Kent staff member completes solo Channel swim attempt

Raising funds for vital charities

Update from Vicky:

Sunday 18th July 2021 will be a day I will cherish forever. The day a childhood dream came true of swimming the English Channel.

I stood upon Samphire Hoe beach at 4am, completely clear of the water, to officially begin this challenge. You could hear the water rippling against the beach and a large horn blasted from the boat, Masterpiece, that was around 50m offshore. I was told to leave all my doubts on the shore and then began making my way to the side of the boat, far enough away not to touch the boat and also not to inhale too many of the fumes. It was not completely dark even at that point and within an hour of setting off, a beautiful sunrise was emerging.

The reason for the 4am start, was to make good use of any slack water, before the flood tide started which pushes you east. I set off at a strong and comfortable pace and began making my journey south easterly. The first section to cross is the English inshore water. As my left hand entered the water, I brushed past something very slimy and warm. It was a little daunting as there was not enough light to know what I touched, but I knew I needed to just keep moving.

Once past the English inshore, I made my way into the southwest shipping lane, one of the busiest shipping lanes in the world. I cannot deny I was somewhat entertained by these extremely large ships! The pilots know the exact positions of these ships so I could comfortably take in the views of them passing when breathing bilaterally. These ships were all moving from my left to right and the less I saw, the more I was thinking have I made it to the next zone called the separation zone. The hot sun on my back and the marginal wind made me feel as though I was in a swimming pool at times. One of the main differences is that in a swimming pool I do not have jellyfish for company. I could see a lot of jellyfish and as I looked up to the boat as I breathed, all 5 of my support crew were looking down into the water. My mind was thinking it best just be jellyfish and nothing bigger. I seemed to be so focused that day, that even when the jellyfish caught me on my face, right arm, and left leg, I decided that the equivalent of a nettle sting was not going to beat me today.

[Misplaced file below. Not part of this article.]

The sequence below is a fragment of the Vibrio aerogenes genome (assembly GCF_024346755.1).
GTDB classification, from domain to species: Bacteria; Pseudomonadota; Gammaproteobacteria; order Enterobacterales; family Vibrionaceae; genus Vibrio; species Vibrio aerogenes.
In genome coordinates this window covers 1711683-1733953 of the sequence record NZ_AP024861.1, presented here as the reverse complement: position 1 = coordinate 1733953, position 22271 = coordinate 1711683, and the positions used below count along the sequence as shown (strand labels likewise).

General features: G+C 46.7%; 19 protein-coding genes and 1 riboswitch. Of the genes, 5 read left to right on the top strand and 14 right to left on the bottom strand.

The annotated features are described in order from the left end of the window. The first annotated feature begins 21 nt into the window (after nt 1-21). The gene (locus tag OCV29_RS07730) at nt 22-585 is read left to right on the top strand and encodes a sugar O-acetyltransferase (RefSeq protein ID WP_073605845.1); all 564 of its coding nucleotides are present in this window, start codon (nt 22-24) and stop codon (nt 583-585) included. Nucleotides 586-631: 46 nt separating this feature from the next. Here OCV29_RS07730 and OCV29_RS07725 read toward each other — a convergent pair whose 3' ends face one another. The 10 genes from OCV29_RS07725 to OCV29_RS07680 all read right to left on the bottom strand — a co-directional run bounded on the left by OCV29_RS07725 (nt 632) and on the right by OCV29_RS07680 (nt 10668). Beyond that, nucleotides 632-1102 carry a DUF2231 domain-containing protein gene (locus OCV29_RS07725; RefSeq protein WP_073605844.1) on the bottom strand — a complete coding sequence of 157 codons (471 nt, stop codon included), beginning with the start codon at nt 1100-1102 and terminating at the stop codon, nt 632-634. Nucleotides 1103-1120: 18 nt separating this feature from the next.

I began approaching the separation zone and was wondering if I would be able to distinguish my location. The crew kept me updated during feeds, but there are all sorts of discussions about the separation zone that are not all that pleasant. It is known as the central reservation of the Channel, where only the small fishing boats and ferries cross. With such a reduced flow of traffic, there can often be a build-up of various substances. During my swim, the main obstacle I encountered was seaweed, which although I needed to pull off my head and neck, could have been a lot worse.

Water and food were provided to Vicky via a dog lead – officially, Vicky was not allowed to touch the boat during the challenge


In my mind, reaching the separation zone suggested I was around halfway between England and France. That is true, but with the tides changing, it does not mean you have the same amount of time to then reach France. The ebb tide began and although I kept swimming strongly, I was being pushed west with some southerly progress. The northeast shipping lane was a tough section and what I had not quite realised was it was not as simple as going perpendicular. It was much more of a diagonal direction which seemed like a lifetime. You can see France by this point also, which is so difficult because it is still a long way away.

Due to the strong progress I made in the first half of the swim, plus the ebb tide, I stayed east of the ZC2 buoy. In fact, I did not see it at all. This buoy is 3 miles from France. Having not seen it, I started to wonder where I was and if I was going to make it. On my next feed, which was thrown to me attached to a dog lead, I was told I was soon entering the French inshore water. I really wanted to kick my legs harder, but my hip flexors were so sore. I kept my arms moving and although I should not have done so, I kept having a little glimpse ahead to see whether I would hit the beach or rocks. Knowing how sore my legs were, I was not sure rock climbing was going to work! A little while later, I saw the pilot getting the dinghy into the water and that was when I knew we were close. The dinghy escorts you the last part when it is too shallow for the boat. Even when you are within the last kilometre, every stroke counts to get you to the beach.